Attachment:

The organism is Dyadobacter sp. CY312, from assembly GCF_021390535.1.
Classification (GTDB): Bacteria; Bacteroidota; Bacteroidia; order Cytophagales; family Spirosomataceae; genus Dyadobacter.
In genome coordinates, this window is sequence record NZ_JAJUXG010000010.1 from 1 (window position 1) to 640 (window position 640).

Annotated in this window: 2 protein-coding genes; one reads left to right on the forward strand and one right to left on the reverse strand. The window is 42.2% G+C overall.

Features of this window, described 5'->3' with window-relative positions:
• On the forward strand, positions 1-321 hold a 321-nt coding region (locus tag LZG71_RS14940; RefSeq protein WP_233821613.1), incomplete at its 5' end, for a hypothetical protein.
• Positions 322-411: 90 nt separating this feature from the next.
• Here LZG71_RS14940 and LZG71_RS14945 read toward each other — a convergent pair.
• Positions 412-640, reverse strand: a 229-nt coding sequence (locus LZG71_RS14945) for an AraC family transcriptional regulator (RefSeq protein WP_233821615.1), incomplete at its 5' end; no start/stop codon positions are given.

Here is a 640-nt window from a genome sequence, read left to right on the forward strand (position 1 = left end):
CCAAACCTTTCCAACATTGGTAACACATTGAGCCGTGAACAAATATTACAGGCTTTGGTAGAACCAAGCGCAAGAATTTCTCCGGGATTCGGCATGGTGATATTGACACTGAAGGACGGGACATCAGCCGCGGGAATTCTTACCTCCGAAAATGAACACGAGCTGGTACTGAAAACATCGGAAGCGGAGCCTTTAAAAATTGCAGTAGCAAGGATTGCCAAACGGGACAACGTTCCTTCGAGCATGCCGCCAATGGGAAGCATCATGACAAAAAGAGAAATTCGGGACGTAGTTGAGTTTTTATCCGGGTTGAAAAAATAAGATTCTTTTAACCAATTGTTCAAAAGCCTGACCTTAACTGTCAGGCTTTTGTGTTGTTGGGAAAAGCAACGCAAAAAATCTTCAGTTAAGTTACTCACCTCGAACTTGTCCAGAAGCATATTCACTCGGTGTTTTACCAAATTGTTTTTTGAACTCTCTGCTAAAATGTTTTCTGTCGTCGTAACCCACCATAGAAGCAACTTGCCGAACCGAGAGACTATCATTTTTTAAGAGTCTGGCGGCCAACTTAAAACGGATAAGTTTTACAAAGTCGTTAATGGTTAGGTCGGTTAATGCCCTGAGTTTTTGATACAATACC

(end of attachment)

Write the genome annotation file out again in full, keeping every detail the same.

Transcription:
The organism is Dyadobacter sp. CY312, from assembly GCF_021390535.1.
Classification (GTDB): Bacteria; Bacteroidota; Bacteroidia; order Cytophagales; family Spirosomataceae; genus Dyadobacter.
In genome coordinates, this window is sequence record NZ_JAJUXG010000010.1 from 1 (window position 1) to 640 (window position 640).

Annotated in this window: 2 protein-coding genes; one reads left to right on the forward strand and one right to left on the reverse strand. The window is 42.2% G+C overall.

Features of this window, described 5'->3' with window-relative positions:
• On the forward strand, positions 1-321 hold a 321-nt coding region (locus tag LZG71_RS14940; RefSeq protein WP_233821613.1), incomplete at its 5' end, for a hypothetical protein.
• Positions 322-411: 90 nt separating this feature from the next.
• Here LZG71_RS14940 and LZG71_RS14945 read toward each other — a convergent pair.
• Positions 412-640, reverse strand: a 229-nt coding sequence (locus LZG71_RS14945) for an AraC family transcriptional regulator (RefSeq protein WP_233821615.1), incomplete at its 5' end; no start/stop codon positions are given.

Here is a 640-nt window from a genome sequence, read left to right on the forward strand (position 1 = left end):
CCAAACCTTTCCAACATTGGTAACACATTGAGCCGTGAACAAATATTACAGGCTTTGGTAGAACCAAGCGCAAGAATTTCTCCGGGATTCGGCATGGTGATATTGACACTGAAGGACGGGACATCAGCCGCGGGAATTCTTACCTCCGAAAATGAACACGAGCTGGTACTGAAAACATCGGAAGCGGAGCCTTTAAAAATTGCAGTAGCAAGGATTGCCAAACGGGACAACGTTCCTTCGAGCATGCCGCCAATGGGAAGCATCATGACAAAAAGAGAAATTCGGGACGTAGTTGAGTTTTTATCCGGGTTGAAAAAATAAGATTCTTTTAACCAATTGTTCAAAAGCCTGACCTTAACTGTCAGGCTTTTGTGTTGTTGGGAAAAGCAACGCAAAAAATCTTCAGTTAAGTTACTCACCTCGAACTTGTCCAGAAGCATATTCACTCGGTGTTTTACCAAATTGTTTTTTGAACTCTCTGCTAAAATGTTTTCTGTCGTCGTAACCCACCATAGAAGCAACTTGCCGAACCGAGAGACTATCATTTTTTAAGAGTCTGGCGGCCAACTTAAAACGGATAAGTTTTACAAAGTCGTTAATGGTTAGGTCGGTTAATGCCCTGAGTTTTTGATACAATACC